My career goals are big. I’m launching my book this year. I’m working with my bureau partners to fill my calendar with speaking and training events. I need to hire new staff, update my marketing, increase my sales game, write a regular business column. And the list goes on and on…

I have had to let go of each of these goals, and my personal goals as well.

  • How am I going to be a better businessman? Heal the back.
  • How am I going to make more sales? Heal the back.
  • How am I going to complete my administrative tasks? Heal the back.
  • How am I going to edit, market and sell more books? Heal the back.
  • How am I going to be a better father, husband, community advocate? Heal the back.
  • How am I going to make 2019 a success? Heal the back.

Moving my back from a lower-level priority to THE priority has ensured a speedy recovery. (Although recovery from injury is never speedy enough…). My priority is to change habits and embrace a new paradigm that will make my back stronger, longer.

The goal remains. It’s just that the route has changed.

Six months from now, if I follow the best advice, my disc tissue will be healed. The bulges will shrink, and scar over. Pain will be completely gone, and full strength will return.

Motivational Mantra

I will run again

I will climb again

I will go rucking again

I will row again

I will play soccer with my kids again

I will throw my kids in the pool again

I will dance again

Just not today.

Today I heal.

Surgery or no surgery?

I received a CAT scan, an MRI, spoke with four doctors and a neurosurgeon. I am a great candidate to go under the knife, and will get cut, if necessary. Let’s take a look at my situation and the facts. I’m going to get a bit more technical here, but I think this will be interesting for anyone reading this who is going through a similar situation.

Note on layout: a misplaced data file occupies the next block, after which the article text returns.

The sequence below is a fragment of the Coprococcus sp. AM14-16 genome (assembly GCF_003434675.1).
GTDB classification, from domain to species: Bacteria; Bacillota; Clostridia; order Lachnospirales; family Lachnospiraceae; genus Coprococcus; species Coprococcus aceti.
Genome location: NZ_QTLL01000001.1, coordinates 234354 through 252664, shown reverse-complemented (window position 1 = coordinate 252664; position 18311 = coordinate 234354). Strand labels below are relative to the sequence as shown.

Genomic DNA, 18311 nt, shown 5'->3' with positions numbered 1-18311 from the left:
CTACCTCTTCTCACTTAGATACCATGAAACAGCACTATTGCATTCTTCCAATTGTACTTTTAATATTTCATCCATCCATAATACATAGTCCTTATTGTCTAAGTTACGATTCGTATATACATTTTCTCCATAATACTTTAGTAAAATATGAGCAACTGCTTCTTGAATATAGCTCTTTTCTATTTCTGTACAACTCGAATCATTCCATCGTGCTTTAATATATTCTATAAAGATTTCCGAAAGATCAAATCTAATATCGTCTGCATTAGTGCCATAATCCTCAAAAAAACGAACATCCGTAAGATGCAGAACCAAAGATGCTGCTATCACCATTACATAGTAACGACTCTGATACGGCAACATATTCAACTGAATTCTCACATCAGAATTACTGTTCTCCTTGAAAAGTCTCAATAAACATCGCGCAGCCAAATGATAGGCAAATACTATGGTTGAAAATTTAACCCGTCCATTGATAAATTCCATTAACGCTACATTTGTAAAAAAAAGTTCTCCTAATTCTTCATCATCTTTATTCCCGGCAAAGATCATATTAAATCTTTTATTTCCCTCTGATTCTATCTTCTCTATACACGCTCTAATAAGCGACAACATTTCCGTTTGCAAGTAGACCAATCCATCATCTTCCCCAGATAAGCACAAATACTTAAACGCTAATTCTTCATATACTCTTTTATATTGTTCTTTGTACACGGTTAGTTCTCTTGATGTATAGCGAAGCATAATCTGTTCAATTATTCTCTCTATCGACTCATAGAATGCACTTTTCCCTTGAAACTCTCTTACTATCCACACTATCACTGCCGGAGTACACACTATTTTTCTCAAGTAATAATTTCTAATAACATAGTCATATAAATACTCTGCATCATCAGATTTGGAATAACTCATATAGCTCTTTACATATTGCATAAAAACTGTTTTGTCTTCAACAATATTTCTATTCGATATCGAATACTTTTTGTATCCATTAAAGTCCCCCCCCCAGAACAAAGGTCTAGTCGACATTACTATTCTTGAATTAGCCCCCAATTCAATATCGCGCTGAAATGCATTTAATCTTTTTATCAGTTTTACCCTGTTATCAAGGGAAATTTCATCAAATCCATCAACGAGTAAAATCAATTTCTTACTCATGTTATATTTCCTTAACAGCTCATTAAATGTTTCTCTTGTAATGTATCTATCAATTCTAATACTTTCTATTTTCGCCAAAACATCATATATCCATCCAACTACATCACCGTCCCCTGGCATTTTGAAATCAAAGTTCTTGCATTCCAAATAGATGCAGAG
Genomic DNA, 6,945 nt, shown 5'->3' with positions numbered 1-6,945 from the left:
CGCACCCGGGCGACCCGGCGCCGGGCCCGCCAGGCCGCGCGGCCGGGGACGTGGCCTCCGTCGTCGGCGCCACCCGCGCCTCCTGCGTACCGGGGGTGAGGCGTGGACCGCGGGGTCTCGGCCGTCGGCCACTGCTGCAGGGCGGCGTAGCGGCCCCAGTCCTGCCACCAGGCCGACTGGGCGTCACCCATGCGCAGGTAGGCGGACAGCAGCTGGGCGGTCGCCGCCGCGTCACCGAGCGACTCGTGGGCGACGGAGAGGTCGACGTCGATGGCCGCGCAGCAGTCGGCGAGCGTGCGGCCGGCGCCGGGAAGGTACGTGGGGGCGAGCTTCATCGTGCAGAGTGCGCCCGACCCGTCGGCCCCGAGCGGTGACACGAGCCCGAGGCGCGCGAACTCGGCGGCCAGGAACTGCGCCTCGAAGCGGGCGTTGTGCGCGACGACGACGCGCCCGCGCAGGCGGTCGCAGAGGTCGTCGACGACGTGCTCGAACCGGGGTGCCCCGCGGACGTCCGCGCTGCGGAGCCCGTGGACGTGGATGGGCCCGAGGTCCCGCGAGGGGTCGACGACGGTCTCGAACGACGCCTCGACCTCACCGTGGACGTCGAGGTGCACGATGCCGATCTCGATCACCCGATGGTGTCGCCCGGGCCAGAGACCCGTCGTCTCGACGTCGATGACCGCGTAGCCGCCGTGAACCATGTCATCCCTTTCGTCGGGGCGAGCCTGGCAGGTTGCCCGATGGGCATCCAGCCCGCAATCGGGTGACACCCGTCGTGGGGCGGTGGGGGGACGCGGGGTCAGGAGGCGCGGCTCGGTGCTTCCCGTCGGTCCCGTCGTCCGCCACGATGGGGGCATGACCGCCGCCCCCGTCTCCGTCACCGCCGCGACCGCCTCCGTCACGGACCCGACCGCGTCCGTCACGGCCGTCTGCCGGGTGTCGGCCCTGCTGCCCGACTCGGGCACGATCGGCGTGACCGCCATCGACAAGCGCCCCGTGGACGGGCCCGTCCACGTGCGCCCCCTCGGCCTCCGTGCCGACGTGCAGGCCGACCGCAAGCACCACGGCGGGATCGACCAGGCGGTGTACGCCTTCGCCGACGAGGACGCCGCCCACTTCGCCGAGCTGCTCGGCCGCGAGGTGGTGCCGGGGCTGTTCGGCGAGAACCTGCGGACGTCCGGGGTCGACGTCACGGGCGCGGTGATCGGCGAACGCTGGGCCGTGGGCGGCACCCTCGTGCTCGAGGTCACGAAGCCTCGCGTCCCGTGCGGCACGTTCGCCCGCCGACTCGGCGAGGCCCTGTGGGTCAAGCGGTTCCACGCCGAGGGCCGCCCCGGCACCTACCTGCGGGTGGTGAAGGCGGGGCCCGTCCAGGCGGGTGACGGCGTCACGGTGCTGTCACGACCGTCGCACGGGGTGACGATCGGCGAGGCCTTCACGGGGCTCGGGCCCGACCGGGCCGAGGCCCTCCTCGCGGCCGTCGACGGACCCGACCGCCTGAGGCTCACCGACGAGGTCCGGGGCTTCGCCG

L3-L4 – Broad, central protrusion, no stenosis

L4-L5 – Narrowed disc with noticeable degeneration, paracentral protrusion, extruded fragments, severely narrowed central canal (stenosis), thecal sac deviating to the left and posterior, narrowed right lateral recess, other lateral exit foramina are OK

L5-S1 – Disc degeneration, paracentral protrusion, mild foraminal narrowing on the right side

The surgeon could go into my spine, remove the protrusions, extruded fragments and open the canal space. Sounds like an easy fix, right? In the depth of pain, this was all that I wanted.

I can’t sleep. I can’t work. I can’t play with my kids. Just fix my freaking back!

“I have operated on people with better backs than you,” said my neurosurgeon, Dr. Ian Fleetwood. “I have operated on people with worse backs than you. What the evidence shows is that the body is very good at healing itself. If you are showing progress, let’s hold off. You’ll probably heal quicker.”